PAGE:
Cincinnati Ins. Co. v. Estate of Chee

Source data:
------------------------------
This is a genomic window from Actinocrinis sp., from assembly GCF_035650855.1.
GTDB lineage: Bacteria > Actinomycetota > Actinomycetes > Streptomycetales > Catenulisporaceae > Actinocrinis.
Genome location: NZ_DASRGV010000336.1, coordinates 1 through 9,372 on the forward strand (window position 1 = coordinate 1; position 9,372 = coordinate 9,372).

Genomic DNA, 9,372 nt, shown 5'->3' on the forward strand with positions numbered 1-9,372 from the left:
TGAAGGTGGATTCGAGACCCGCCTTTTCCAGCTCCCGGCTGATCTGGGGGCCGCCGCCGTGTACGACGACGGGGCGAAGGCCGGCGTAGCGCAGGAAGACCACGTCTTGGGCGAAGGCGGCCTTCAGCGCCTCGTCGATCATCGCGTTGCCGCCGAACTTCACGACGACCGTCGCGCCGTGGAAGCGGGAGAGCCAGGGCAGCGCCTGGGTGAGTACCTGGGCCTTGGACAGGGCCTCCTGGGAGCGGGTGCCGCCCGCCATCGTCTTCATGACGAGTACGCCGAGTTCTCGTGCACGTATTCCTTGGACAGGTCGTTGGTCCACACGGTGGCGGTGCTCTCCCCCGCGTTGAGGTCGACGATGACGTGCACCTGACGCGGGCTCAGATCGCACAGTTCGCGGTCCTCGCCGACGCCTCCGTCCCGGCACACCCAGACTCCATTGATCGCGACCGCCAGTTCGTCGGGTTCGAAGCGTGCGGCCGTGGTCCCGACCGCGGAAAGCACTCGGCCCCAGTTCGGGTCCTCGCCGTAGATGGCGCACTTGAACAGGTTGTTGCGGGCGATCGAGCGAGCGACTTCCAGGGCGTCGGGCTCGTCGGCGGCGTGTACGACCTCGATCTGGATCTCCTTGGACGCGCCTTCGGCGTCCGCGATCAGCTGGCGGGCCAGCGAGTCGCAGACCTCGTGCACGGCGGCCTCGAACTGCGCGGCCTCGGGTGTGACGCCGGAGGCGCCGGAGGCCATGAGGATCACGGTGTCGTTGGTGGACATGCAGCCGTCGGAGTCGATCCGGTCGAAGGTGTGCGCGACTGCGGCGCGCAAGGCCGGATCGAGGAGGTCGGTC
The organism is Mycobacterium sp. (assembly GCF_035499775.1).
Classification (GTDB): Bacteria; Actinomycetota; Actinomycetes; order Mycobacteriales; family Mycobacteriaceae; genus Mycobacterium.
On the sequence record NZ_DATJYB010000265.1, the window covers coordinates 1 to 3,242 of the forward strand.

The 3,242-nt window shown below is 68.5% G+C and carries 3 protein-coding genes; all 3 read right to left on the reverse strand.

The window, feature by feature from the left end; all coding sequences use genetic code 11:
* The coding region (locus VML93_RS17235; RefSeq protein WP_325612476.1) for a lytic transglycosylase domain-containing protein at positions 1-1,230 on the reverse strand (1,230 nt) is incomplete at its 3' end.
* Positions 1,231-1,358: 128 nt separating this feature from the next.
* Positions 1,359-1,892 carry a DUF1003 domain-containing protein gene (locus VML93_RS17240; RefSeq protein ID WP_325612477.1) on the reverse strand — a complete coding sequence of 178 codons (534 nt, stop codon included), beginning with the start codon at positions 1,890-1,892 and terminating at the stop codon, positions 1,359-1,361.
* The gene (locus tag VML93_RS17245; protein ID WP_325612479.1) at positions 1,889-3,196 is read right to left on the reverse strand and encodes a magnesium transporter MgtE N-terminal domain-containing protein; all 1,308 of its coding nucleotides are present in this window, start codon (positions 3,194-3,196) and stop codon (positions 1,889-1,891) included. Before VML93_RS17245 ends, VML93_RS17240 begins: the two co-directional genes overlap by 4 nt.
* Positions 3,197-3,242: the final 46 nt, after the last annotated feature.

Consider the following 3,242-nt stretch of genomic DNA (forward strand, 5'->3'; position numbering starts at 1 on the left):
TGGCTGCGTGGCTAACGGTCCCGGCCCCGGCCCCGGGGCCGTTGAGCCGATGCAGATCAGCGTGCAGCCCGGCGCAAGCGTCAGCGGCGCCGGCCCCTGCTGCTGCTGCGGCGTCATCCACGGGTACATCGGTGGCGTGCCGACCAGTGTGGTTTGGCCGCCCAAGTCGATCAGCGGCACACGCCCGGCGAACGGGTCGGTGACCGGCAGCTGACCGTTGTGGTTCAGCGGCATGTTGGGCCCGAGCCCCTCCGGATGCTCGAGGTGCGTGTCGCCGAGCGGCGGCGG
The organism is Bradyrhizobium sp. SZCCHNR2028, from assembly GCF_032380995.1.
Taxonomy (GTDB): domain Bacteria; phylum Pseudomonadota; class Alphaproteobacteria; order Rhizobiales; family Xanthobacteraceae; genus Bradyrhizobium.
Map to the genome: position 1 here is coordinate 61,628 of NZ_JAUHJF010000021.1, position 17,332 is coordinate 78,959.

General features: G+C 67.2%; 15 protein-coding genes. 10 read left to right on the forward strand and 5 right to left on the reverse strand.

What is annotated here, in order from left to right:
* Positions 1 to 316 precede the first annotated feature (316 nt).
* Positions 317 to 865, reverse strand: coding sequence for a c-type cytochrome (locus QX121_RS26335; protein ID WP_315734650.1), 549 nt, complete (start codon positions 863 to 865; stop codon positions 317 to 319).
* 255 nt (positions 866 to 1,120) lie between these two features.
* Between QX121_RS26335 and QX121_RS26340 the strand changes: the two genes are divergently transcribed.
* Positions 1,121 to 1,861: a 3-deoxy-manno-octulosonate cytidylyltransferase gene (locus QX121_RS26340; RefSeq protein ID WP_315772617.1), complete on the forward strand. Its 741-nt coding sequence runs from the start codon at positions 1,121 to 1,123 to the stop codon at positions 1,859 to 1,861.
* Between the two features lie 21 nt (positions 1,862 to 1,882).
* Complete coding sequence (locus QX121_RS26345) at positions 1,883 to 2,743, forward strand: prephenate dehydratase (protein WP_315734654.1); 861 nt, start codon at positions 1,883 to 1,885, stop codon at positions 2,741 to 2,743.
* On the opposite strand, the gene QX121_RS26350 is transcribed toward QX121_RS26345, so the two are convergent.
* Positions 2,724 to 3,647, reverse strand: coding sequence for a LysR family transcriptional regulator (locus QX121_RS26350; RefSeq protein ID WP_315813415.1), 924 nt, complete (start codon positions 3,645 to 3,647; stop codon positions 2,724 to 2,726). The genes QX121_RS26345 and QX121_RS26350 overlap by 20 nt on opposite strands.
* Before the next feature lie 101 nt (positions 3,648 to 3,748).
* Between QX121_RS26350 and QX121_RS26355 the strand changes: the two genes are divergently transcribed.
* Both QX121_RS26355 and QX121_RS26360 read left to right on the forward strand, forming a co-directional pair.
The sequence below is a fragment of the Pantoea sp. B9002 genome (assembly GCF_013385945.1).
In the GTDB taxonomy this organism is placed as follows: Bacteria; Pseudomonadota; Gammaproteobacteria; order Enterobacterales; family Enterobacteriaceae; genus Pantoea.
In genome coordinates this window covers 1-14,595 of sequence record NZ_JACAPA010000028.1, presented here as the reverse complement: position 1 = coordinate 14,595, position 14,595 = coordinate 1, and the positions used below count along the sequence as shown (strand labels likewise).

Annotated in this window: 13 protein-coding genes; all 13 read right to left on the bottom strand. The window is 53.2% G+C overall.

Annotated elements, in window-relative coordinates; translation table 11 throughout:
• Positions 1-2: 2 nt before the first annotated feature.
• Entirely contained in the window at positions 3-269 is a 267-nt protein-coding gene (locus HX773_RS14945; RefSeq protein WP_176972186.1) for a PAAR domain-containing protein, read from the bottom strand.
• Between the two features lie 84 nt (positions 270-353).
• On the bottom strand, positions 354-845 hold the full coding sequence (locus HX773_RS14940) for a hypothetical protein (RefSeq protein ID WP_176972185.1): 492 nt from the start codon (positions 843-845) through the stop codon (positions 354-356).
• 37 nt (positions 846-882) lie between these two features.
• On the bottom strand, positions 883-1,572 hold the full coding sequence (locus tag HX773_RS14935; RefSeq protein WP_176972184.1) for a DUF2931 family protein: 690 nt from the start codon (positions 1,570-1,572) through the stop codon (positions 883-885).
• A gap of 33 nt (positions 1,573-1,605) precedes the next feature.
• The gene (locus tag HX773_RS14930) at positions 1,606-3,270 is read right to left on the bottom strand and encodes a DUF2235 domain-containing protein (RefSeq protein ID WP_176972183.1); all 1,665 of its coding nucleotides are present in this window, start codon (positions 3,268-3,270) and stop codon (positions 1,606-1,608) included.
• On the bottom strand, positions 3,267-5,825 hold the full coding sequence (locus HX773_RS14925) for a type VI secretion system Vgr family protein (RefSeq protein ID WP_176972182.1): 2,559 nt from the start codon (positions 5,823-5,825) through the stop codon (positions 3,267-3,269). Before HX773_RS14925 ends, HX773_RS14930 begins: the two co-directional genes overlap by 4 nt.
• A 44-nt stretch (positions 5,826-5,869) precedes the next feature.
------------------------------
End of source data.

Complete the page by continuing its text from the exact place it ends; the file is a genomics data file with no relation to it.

Sam was driving; his wife, Toni, was a passenger when their car slammed into a tree. Toni was injured and died within a week. Her estate sued Sam, claiming negligent driving, and sued the hospital and physicians, alleging malpractice. The medical defendants filed third-party actions against Sam, seeking contribution should they be held liable. State Farm is defending Sam in both suits, under a policy with indemnity of $250,000 per person ($500,000 total) for auto accidents. State Farm has offered to pay policy limits; its offer has not been accepted because of a dispute about the terms of the release. The couple had a Cincinnati Insurance excess policy ($5 million). Cincinnati unsuccessfully sought a declaratory judgment that its policy does not apply. The Seventh Circuit affirmed that Cincinnati must defend Sam in the suit between the estate and the medical defendants. The court found no prejudicial delay in notifying the company; rejected an argument that Cincinnati had no duty to defend because of State Farm’s failure to pay; and rejected Cincinnati’s argument that its policy does not apply because both Sam and Toni are insureds. The court cited the exclusion’s exception: “[w]hen a third party acquires a right of contribution against you or any relative.” Neither defense nor indemnity is appropriate in the estate’s suit against Sam. View "Cincinnati Ins. Co. v. Estate of Chee" on Justia Law